On Tue, Nov 14, 2017 at 10:07 AM, Peter Todd <pete at petertodd.org> wrote:
> Re: the unprunable accumulators, that doesn't need to be an inherent property
> of Zcash/Monero style systems.
> It'd be quite feasible to use accumulator epochs and either make unspent coins
> in a previous epoch unspendable after some expiry time is reached - allowing

Miners to reduce coin supply, enhancing the value of their own
holdings, by simply not letting near-expiry ones get spent...
(This can be partially mediated by constructing proofs to hide if a
coins in near expiration or not.)

> or make use of a merkelized key-value scheme with transaction provided proofs to shift the costs of
> maintaining the accumulator to wallets.

Yes, that they can do-- though with the trade-offs inherent in that.
It is worse than what you were imagining in the Bitcoin case because
you cannot use one or two time-ordered trees, the spent coins list
needs search-insertion; so maintaining it over time is harder. :(  The
single time ordered tree trick doesn't work because you can't mutate
the entries without blowing anonymity.

I think it's still fair to say that ring-in and tree-in approaches
(monero, and zcash) are fundamentally less scalable than
CT+valueshuffle, but more private-- though given observations of Zcash
behavior perhaps not that much more private.  With the right smart
tricks the scalablity loss might be more inconvenient than fatal, but
they're still a loss even if they're one that makes for a good

As an aside, you shouldn't see Monero as entirely distinct now that
we're talking about a framework which is fully general:  Extending
this to a traceable 1 of N input for monero is simple-- and will add
size log() in the number of ring inputs with good constant factors.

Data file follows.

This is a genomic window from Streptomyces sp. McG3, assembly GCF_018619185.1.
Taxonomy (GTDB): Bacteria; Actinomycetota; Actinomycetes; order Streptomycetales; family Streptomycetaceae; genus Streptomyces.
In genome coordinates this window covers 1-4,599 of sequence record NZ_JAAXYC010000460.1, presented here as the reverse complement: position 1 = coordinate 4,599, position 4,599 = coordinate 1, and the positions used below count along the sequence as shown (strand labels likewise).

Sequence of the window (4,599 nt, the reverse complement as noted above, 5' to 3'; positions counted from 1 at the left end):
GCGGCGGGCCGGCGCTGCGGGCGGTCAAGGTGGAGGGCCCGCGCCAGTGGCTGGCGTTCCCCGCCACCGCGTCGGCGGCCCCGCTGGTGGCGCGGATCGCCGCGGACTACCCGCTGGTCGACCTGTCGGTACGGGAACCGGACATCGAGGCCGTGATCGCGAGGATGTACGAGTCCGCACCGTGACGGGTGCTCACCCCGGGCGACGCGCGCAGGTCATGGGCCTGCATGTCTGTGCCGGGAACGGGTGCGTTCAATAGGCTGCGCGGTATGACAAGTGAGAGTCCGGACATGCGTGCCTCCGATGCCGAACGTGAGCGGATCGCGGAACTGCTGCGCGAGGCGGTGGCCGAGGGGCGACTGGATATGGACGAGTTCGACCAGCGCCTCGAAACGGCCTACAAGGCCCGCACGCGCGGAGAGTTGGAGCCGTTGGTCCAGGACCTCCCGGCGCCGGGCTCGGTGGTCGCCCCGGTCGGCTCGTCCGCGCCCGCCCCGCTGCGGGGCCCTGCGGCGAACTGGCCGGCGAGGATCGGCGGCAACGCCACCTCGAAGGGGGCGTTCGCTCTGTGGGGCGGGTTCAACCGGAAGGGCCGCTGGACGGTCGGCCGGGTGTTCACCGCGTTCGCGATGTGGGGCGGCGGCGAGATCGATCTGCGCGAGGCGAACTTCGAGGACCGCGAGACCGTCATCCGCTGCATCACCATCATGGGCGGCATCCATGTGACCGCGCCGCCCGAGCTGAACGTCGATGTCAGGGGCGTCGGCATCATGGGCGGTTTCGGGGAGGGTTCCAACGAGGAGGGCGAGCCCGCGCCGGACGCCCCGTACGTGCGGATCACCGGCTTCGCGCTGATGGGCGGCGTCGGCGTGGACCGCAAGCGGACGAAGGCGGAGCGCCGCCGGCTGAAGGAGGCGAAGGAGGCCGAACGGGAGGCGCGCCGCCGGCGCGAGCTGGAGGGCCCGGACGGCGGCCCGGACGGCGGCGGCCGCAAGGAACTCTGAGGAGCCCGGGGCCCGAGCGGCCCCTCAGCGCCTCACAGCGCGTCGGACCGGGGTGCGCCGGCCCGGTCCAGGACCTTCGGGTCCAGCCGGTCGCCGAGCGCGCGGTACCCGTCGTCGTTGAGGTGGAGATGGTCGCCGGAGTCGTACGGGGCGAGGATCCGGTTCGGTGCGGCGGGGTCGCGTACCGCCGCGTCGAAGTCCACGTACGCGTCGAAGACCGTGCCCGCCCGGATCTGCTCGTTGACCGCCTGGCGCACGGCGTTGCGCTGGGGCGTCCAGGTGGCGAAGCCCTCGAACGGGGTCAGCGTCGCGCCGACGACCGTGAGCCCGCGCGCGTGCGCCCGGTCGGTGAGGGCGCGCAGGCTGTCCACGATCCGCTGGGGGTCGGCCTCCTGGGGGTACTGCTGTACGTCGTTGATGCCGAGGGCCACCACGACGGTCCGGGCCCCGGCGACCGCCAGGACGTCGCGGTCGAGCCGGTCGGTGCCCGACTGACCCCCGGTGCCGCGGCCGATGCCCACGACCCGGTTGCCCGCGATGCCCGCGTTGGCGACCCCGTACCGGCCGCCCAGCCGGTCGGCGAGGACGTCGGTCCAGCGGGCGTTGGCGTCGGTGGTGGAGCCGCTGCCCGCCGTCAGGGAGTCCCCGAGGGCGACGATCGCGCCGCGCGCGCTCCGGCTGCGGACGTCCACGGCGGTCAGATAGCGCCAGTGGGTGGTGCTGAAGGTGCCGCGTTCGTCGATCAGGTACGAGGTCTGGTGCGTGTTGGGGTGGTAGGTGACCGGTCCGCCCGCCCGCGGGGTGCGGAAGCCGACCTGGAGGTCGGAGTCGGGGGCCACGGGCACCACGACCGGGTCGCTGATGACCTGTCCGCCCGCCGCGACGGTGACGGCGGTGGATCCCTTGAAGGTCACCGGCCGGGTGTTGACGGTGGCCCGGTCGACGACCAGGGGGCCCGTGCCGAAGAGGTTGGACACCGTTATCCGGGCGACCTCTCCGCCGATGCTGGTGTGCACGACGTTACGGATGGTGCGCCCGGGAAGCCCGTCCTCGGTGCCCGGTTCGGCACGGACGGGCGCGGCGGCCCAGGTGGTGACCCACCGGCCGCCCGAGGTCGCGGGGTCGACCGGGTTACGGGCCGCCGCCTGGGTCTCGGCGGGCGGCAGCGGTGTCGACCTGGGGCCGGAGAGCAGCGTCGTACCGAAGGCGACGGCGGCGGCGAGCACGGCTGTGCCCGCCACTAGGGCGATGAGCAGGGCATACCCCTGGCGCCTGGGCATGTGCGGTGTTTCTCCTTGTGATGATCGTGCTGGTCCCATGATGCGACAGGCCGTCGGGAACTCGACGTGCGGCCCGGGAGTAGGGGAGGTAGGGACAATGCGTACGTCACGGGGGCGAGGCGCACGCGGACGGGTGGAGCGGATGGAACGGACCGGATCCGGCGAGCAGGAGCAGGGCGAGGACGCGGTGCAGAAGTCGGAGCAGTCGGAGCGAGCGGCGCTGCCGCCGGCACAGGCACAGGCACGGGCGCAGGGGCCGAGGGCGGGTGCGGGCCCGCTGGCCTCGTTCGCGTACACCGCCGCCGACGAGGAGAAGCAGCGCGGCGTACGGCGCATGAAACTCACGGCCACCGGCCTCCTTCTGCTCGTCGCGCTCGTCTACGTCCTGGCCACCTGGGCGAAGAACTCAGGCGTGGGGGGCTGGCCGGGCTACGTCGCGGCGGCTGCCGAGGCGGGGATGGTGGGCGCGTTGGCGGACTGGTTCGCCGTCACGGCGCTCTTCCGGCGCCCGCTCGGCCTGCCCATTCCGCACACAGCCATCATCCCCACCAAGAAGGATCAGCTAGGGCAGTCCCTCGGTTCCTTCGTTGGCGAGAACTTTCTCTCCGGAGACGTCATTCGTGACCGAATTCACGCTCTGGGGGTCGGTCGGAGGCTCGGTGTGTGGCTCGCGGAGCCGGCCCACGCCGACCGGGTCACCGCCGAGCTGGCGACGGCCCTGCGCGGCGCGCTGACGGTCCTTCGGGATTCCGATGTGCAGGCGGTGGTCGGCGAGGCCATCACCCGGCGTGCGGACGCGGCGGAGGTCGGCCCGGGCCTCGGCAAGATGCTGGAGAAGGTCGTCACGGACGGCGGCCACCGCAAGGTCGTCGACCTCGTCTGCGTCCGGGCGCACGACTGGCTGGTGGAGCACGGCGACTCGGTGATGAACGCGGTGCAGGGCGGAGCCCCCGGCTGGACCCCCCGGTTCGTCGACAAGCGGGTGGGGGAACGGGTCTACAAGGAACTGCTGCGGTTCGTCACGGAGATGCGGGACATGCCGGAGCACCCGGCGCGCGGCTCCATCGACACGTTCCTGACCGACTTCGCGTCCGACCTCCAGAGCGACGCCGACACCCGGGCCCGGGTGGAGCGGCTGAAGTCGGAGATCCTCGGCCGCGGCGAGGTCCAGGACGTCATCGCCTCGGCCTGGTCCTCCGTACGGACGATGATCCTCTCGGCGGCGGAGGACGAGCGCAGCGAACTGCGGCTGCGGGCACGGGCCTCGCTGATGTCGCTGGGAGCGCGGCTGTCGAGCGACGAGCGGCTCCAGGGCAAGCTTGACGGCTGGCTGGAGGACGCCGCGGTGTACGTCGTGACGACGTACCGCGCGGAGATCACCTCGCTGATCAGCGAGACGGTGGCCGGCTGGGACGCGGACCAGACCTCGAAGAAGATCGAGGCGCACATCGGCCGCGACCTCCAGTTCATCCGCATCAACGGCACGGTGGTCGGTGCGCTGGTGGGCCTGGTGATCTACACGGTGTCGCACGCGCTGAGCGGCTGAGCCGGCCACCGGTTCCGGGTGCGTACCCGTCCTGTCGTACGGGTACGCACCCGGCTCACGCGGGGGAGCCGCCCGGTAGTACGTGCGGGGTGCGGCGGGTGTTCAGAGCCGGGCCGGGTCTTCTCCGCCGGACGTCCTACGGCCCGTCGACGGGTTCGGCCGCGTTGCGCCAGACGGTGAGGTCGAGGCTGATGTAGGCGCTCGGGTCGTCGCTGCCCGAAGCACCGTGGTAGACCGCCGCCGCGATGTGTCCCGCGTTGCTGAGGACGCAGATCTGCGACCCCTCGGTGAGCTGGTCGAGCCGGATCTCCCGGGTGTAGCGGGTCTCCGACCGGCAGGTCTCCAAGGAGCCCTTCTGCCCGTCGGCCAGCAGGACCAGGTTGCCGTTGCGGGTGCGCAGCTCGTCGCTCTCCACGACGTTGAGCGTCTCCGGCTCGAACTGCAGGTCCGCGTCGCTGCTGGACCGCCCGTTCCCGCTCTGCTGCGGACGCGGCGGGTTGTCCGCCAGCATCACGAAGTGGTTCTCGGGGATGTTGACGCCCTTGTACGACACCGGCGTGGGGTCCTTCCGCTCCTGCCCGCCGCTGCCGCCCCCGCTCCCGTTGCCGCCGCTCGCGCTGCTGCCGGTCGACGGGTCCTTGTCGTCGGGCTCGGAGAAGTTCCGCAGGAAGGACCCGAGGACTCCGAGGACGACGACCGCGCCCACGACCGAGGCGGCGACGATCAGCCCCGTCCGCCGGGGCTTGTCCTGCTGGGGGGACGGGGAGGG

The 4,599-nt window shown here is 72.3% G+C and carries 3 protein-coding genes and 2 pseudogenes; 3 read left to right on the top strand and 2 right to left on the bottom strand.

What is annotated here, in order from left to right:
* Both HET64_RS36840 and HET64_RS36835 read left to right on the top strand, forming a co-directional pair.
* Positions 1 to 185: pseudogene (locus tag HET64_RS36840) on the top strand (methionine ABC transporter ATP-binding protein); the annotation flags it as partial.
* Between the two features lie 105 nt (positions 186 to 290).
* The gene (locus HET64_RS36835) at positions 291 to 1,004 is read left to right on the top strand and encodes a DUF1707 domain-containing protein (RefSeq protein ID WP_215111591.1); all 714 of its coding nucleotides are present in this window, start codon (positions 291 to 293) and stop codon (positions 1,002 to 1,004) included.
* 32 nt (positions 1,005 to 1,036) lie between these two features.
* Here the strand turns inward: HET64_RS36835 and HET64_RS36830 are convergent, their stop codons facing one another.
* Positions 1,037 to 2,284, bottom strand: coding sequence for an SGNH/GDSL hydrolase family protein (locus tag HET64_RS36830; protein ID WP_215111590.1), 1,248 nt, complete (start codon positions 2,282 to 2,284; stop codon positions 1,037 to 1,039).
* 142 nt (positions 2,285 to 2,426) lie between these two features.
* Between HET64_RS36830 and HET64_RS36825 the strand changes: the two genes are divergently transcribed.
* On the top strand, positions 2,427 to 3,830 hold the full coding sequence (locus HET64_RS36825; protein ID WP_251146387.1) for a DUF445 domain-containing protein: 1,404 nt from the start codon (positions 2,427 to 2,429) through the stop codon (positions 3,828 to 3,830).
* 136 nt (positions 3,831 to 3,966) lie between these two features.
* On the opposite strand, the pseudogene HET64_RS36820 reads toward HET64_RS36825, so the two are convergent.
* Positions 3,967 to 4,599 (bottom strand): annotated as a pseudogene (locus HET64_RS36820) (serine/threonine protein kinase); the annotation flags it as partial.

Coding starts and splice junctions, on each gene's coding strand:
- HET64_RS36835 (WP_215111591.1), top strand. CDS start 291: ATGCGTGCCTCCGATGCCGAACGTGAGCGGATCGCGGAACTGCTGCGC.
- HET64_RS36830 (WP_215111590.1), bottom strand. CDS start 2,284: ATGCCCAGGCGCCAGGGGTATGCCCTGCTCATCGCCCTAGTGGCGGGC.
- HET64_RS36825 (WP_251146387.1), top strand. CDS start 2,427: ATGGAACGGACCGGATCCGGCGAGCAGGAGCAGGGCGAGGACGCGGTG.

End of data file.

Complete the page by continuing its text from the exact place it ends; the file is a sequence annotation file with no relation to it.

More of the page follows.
One could also store inputs in a hash tree, and then have a
bulletproof that verified membership in the tree.  This would provide
tree-in style transactions with proofs that grow with the log() of the
size of the tree (and a spent coins accumulator); the challenge there
would be choosing a hash function that had a compact representation in
the arithmetic circuit so that the constant factors aren't terrible.
Effectively that's what bulletproofs does:   It takes a general scheme
for ZKP of arbitrary computation, which could implement a range proof
by opening the commitments (e.g. a circuit for EC point scalar
multiply) and checking the value, and optimizes it to handle the
commitments more directly. If you're free to choose the hash function
there may be a way to make a hash tree check ultra efficient inside
the proof, in which case this work could implement a tree-in scheme
like zcash-- but with larger proofs and slower verification in
exchange for much better crypto assumptions and no trusted setup.
This is part of what I meant by it opening up "many other interesting

But as above, I think that the interactive-sparse-in (CJ) has its own
attractiveness, even though it is not the strongest for privacy.